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Through Water And Fire

Isaiah 43:1-7
"When you pass through the waters I will be with you...When you walk through fire...the flames will not consume you." The strong images of water and fire are suggestive, of course, but they are compelling only if they reflect some experience you have had with water and fire. I was talking about the image of water used by the prophet here to a student of mine. He reacted immediately because of the vivid memory he had of being thrown into a lake as a youngster unable to swim and the sheer terror of being overwhelmed by the waters. As for fire, my wife has experienced three fires in her lifetime. As a result she has an abiding horror of the terror of fire. And I can recall years ago seeing for the first time a farmhouse, barn and outbuildings burned to the ground on a pleasant summer afternoon. Up to that time I had thought fires were exciting. Never again. That fire was a frightful tragedy for that New Hampshire farmer and his family. All gone-leveled-wiped out-in little more than an hour.
For the Jewish exiles to whom this prophecy was addressed, water and fire were symbols of chaos and terror and death. Deep in their corporate consciousness the image of water meant chaos. For a landlocked people with no experience of the sea, the waters suggested the terror of the unknown. In the Genesis account of creation, the "waters covered the earth"-chaos covered the earth. Only as the land was separated from the waters did order come into the world. And early in their history it was the waters of the Red Sea which stood in their way to the Promised Land. And, as they saw it, it was God's miracle that the waters opened up for them to pass through and then closed in again to bring death to the hosts of Pharaoh pursuing them. "When you pass through the waters I will be with you...they shall not overwhelm you. "
And the fire. The image of fire suggested the fires, the burnings of war. You and I here in America are just plain lucky. Our grandparents or their parents knew something of the fires of war burning in this country. You and I see it only on TV at night. It's horrifying enough - the napalm, the bombings, the snipers, the booby-traps searing flesh, tearing through the bodies of men and women and even children, their ravaged bodies lying in a ditch by the side of the road. But it's not our flesh that is seared, our children maimed, our villages burned to the ground. To be sure I have nothing but the deepest sympathy for those families whose husbands or brothers may still be facing the burning in Southeast Asia in a senseless war. But for the most part, the bodies burned beyond recognition are the bodies of strangers-strange Asians-and our hearts are not torn the way they should be.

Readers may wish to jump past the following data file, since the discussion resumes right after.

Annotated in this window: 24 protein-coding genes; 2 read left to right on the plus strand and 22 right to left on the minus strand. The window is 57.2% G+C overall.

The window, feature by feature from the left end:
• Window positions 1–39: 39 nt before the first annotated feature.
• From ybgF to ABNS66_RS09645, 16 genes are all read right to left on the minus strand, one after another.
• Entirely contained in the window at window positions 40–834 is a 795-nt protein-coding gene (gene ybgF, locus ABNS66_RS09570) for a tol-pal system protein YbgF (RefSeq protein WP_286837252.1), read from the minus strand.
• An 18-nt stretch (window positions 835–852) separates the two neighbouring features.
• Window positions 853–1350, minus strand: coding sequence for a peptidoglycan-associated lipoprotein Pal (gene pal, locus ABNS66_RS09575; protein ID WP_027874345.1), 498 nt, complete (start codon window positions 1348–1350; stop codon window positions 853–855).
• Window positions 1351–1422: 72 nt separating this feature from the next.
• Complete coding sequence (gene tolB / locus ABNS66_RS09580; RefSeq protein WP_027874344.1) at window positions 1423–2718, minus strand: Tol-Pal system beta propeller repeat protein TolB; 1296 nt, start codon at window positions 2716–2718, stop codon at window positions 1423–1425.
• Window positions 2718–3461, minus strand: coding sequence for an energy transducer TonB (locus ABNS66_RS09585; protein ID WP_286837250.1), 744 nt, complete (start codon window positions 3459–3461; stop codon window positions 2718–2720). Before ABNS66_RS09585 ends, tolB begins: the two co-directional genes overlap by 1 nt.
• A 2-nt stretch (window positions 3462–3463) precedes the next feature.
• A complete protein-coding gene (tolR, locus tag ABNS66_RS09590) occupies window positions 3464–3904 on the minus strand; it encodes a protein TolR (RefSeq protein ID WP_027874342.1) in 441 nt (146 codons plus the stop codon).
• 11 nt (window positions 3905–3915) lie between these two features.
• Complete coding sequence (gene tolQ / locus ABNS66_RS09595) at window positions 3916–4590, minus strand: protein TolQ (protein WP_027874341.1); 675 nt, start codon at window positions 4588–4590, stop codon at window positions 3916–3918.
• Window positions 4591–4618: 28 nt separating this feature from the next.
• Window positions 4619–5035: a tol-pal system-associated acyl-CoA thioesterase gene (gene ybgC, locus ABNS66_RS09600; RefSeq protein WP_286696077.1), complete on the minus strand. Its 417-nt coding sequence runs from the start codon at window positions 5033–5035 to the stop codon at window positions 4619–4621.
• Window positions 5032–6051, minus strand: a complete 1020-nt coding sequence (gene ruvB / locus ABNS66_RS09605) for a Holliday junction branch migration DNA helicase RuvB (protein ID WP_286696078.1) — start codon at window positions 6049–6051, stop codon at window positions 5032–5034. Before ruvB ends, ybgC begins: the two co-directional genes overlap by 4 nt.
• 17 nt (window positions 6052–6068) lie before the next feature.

But for the exiles, like the Vietnamese, the fires of war were part of their immediate experience. They knew what the prophet was talking about: "When you walk through fire..." They had taken that desperate walk more than once. Even now their beloved Jerusalem lay in ruins.
So-the waters and the fire speak with different accents. Both speak of chaos and death and destruction. But they speak with different accents.
"When you pass through the waters..." You and I are passing through the waters of chaos and meaninglessness and know something of what it is like. The loneliness of the adolescent whom nobody understands except his peers. The loneliness of the elderly, friends dying off or gone, a life-long love now forever ended, possibly facing the "twilight years, " as we say trying to pretty them up, in a dreary nursing home just waiting...in pain or in boredom. But you don't have to be very young or very young to experience the lonely boredom of existence day by day. George Sanders, the actor, commits suicide and leaves a farewell note: "Dear World: I am leaving because I am bored. I have lived long enough. I am leaving you with your worries in this sweet cess pool. Good luck."1
For a lot of people today, life is a matter of passing through the waters of boredom, of chaos, of meaninglessness, of hopelessness. Some try alcohol, or drugs, or skin flicks to forget or to cope or to cop out. It's like being submerged in the waters. Life is dark...cold.
And even for those whose personal lives are not all that desperate, life out there, in the world around us, seems chaotic: The chaos of pollution, it meets you everywhere. Not long ago we were driving along a lovely little stream in Southern Pennsylvania, miles and miles away from big cities like Philadelphia or Pittsburgh. And my daughter said casually, "It's polluted. OK for boating but not for water sking." The chaos of pollution which permeates country streams, creeps through the air we breathe. But it would interfere with somebody's profits if we were to really try and lick it, wouldn't it?
It is so often a senseless, a chaotic world. We know what life should be like for us and for everyone else. But it doesn't seem to work out. Our farmers are paid not to raise food while people starve in Asia. Put Kansas alongside Bangladesh. But we can't, can we? I know it's far more complicated than that! But the sheer complexity of our problems-pollution, population, food distribution-are surely like the chaotic waters which threaten to overwhelm us.
The waters...and the fire! Someone has called our time "A Time of Burning."2 "The burning burns." Viet Nam has been called a "Lotus in a sea of fire. " But not only in Southeast Asia, though let us not for one minute forget the burning we have inflicted on that little country...And I don't care whether you happen to think we were justified or not. "The burning burns." And it smolders in the Middle East. And in Belfast where Christians are Demon-possessed to burn each other out.